Pluck a single strand of hair from your head and you've lost what scientists call the hair shaft. The shaft is made of three layers, each inside the other. The outer casing is the cuticle. Under an electron microscope, the cuticle reveals itself as a series of overlapping layers, something like shingles on a roof. Inside the cuticle lies the cortex, a column of cells containing keratin, the same protein that hardens tooth enamel and fingernails. The central core of the hair is the medulla. Also called the pith, it is made of small, hardened cells snared in a web of fine filaments.
What you left behind when you pulled that hair was the follicle, a tiny pouch below the scalp's surface that manufactures hair. You were born with all the hair follicles you'll ever have. You lose quite a few as you grow older, and some will change what they do, but you will never get any new ones. Furthermore, the follicles get farther apart as you grow. On the average, a newborn baby has about 1,135 hair follicles per square centimeter of scalp area. By the time the baby is an adult, the number is nearly half at 615. An adult male has about 5 million hair follicles on his entire body.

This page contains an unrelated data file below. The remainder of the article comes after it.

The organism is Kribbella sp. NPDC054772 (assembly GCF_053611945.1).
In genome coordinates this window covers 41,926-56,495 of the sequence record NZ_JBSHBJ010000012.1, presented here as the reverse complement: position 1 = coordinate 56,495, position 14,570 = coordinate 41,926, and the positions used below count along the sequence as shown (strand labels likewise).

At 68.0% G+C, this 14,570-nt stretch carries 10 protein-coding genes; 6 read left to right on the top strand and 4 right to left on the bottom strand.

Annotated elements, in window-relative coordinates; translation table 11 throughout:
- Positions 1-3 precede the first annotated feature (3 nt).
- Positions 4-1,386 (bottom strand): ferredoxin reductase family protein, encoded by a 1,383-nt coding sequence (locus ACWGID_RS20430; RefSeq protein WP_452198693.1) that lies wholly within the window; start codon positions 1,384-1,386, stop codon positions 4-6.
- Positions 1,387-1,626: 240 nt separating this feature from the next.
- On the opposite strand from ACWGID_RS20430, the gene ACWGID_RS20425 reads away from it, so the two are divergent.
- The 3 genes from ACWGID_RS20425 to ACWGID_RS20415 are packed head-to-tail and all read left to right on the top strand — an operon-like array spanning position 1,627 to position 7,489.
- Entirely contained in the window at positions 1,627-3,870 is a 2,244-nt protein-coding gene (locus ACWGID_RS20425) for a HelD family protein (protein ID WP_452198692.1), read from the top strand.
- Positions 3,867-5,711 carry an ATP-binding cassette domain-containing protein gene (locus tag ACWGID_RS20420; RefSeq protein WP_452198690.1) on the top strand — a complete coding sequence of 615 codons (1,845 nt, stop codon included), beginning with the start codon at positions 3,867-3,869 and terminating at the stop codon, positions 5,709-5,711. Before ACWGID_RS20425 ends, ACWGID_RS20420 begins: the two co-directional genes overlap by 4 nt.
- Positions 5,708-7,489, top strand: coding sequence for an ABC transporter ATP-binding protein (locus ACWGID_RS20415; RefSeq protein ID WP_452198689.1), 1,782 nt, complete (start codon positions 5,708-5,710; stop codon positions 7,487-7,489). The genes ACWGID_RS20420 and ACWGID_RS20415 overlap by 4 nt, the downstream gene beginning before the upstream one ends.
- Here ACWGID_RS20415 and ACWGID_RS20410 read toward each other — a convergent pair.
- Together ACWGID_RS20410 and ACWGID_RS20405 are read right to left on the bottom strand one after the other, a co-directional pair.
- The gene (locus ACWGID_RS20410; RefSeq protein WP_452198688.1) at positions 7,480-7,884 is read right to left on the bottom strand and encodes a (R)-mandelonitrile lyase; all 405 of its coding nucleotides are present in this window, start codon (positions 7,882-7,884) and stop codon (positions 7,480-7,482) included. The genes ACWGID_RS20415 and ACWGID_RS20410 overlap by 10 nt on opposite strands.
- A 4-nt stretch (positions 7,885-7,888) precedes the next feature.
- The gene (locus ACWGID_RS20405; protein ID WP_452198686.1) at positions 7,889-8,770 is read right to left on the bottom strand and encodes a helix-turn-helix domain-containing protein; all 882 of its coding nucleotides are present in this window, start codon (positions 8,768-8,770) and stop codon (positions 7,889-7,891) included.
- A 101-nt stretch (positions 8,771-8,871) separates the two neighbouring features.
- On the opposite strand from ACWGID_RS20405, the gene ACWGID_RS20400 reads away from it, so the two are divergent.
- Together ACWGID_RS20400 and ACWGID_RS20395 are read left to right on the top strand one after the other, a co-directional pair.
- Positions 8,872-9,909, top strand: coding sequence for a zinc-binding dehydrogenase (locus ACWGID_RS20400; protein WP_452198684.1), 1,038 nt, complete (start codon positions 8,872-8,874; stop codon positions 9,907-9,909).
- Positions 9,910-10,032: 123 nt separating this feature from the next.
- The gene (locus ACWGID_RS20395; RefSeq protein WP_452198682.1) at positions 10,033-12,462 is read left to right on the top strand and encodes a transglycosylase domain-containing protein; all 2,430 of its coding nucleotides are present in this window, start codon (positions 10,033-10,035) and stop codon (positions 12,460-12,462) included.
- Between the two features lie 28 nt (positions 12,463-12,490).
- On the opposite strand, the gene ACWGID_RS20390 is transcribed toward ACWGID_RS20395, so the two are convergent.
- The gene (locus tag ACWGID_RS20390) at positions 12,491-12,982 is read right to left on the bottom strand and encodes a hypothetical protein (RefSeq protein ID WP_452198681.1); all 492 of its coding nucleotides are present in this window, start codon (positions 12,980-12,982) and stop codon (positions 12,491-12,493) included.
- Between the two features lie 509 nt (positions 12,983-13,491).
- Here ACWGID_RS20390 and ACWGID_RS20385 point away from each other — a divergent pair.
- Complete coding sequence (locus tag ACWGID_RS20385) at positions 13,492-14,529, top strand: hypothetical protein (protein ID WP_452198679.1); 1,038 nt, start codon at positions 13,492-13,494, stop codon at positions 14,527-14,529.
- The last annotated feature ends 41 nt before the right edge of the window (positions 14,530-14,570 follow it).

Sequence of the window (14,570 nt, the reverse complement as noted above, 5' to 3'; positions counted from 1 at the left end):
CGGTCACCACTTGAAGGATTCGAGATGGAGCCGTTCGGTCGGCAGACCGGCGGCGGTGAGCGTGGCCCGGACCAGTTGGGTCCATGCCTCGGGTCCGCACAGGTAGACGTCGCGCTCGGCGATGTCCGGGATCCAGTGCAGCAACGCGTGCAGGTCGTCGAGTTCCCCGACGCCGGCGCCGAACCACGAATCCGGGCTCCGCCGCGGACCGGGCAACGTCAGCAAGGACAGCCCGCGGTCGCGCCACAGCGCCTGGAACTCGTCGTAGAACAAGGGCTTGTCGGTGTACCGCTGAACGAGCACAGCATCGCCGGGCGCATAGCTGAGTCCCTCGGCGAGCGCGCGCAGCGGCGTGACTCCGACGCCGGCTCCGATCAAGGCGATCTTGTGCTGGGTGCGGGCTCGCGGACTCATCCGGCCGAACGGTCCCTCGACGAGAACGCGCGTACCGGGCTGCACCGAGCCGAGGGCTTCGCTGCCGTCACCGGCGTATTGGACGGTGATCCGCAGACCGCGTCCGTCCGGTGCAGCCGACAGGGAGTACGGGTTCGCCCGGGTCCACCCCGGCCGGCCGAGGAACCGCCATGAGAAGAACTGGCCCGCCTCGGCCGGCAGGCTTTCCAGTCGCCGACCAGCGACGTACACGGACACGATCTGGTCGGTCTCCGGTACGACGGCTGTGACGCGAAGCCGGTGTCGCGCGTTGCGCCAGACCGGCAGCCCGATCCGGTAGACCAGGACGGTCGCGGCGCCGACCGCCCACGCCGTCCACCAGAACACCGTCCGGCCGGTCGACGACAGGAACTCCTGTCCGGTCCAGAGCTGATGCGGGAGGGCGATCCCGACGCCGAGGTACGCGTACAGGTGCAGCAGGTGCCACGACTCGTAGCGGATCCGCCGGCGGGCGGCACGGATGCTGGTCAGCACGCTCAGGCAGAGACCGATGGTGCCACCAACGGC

The average scalp contains between 80,000 and 120,000 hair follicles. You probably have the higher number if you're a blond, the lower number if you are a redhead. Brunettes usually fall in the middle at about 100,000. The number of hairs may be deceptive however. Red hair is usually thicker and coarser than blond hair so it appears fuller. Hair is thickest between the ages of 15 and 30. Measured in diameter, the finest hairs vary from 0.017 to 0.050 mm, the coarsest from 0.064 to 0.181 mm.
About the Author
|Faith Brynie, Ph D|
Faith Brynie holds a B.A. in Biology from West Virginia University and an M.A. and Ph.D in science curriculum and instruction from the University of Colorado. She writes books and articles on science and health topics for children, teens, and non-scientist adults. Some of her books have won awards, including two 'Best Book of the Year' citations from the American Association for the Advancement of Science.